I'll point out that there's a big divide between the hard science-based Nobels and the awarding of the "soft" category (economics, politics) awards. Albert Einstein never won a Nobel prize for relativity. The science panel wasn't sure the theory was valid, so they awarded it to Einstein for his work on the photoelectric effect.

The "soft" awards tend to go for "trendy" subjects. Probably the worst overall call was giving the guys behind Long Term Capital Management a Nobel Prize in economics (they almost took down the entire global marketplace not long after). As many on the right have pointed out, giving the award to the likes of Yassir Arafat didn't exactly help out the award's prestige. To their credit, there was a brief time that it looked like the Oslo Accords could be the equivalent to the Camp David Accords. Not long after that, though, Arafat was back to blowing up school buses.

Many on the left screamed when Henry Kissinger won the Nobel Peace Prize. "Irony is dead," was the quote. Christopher Hitchens has demolished anything that was left of his legacy (other than horrible, pointless bloodshed).

We'll see how this award turns out in a few years.

UPDATE- More to ponder:

Why Obama's Nobel Prize is Good for America. By Bill O'Reilly.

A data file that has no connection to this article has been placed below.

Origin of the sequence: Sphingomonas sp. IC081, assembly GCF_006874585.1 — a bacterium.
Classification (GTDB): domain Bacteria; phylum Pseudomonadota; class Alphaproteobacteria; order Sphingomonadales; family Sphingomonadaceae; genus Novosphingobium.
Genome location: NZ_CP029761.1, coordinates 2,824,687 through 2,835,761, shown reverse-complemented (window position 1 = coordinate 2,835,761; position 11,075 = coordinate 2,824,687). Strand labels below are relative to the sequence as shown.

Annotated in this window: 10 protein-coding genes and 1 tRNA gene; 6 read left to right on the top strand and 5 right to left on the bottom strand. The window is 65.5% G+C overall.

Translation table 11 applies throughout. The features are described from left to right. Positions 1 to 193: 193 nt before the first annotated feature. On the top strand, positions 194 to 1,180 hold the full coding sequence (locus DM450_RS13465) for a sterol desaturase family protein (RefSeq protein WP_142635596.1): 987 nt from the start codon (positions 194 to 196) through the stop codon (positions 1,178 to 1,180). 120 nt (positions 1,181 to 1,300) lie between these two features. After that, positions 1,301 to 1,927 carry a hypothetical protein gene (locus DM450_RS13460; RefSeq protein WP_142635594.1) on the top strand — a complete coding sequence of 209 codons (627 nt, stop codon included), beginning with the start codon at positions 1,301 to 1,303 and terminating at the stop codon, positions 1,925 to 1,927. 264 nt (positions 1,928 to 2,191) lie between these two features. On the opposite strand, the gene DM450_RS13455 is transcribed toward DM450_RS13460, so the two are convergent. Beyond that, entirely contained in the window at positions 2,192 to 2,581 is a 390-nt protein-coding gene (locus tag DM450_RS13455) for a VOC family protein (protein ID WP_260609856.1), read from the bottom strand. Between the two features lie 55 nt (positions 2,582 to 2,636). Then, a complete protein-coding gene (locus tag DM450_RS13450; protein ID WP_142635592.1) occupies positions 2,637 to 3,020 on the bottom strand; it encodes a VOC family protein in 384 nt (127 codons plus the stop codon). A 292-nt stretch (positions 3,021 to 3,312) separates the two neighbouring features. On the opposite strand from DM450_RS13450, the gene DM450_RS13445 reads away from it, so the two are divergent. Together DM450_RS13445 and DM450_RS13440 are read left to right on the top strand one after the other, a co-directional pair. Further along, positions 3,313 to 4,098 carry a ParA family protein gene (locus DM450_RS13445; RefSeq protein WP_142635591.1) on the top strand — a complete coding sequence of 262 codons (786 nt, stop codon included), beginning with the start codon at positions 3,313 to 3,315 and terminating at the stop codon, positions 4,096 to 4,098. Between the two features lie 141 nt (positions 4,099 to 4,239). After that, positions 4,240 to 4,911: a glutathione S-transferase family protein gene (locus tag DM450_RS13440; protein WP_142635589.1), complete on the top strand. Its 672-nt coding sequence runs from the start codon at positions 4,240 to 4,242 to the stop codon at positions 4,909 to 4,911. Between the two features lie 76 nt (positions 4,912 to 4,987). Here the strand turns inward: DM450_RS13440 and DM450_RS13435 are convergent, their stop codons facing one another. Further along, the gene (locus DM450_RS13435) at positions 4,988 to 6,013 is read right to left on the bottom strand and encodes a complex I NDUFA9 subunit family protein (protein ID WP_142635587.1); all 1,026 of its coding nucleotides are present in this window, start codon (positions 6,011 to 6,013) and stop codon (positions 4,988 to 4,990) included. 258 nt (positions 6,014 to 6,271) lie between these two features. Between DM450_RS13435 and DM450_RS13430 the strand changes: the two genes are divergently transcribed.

Why the Nobel Peace Prize Should Go to Nuclear Weapons

Wednesday, October 7, 2009

Pelican State Oil

Matthew Simmons is an author and energy investor who happens to give some pretty good presentations. I noticed a new one that had some very important fact I'd like to highlight.

Here's the Presentation [PDF]. It was put together for Acadiana Business Magazine and is all about the Louisiana's oil industry.

As I've pointed out before, there's a huge amount of infrastructure off the Louisiana coast. At least $100 billion dollars in offshore infrastructure. Simmons points out that offshore is the most important "Parish" in the state. The heart of Gulf of Mexico Oil production is in South Louisiana. All of the major support bases and logistical centers, as well as the pipelines and a good chunk of the refineries are in Louisiana.

There are a couple of slides I'll steal that I think are important because they illustrate a point far better than I can in words: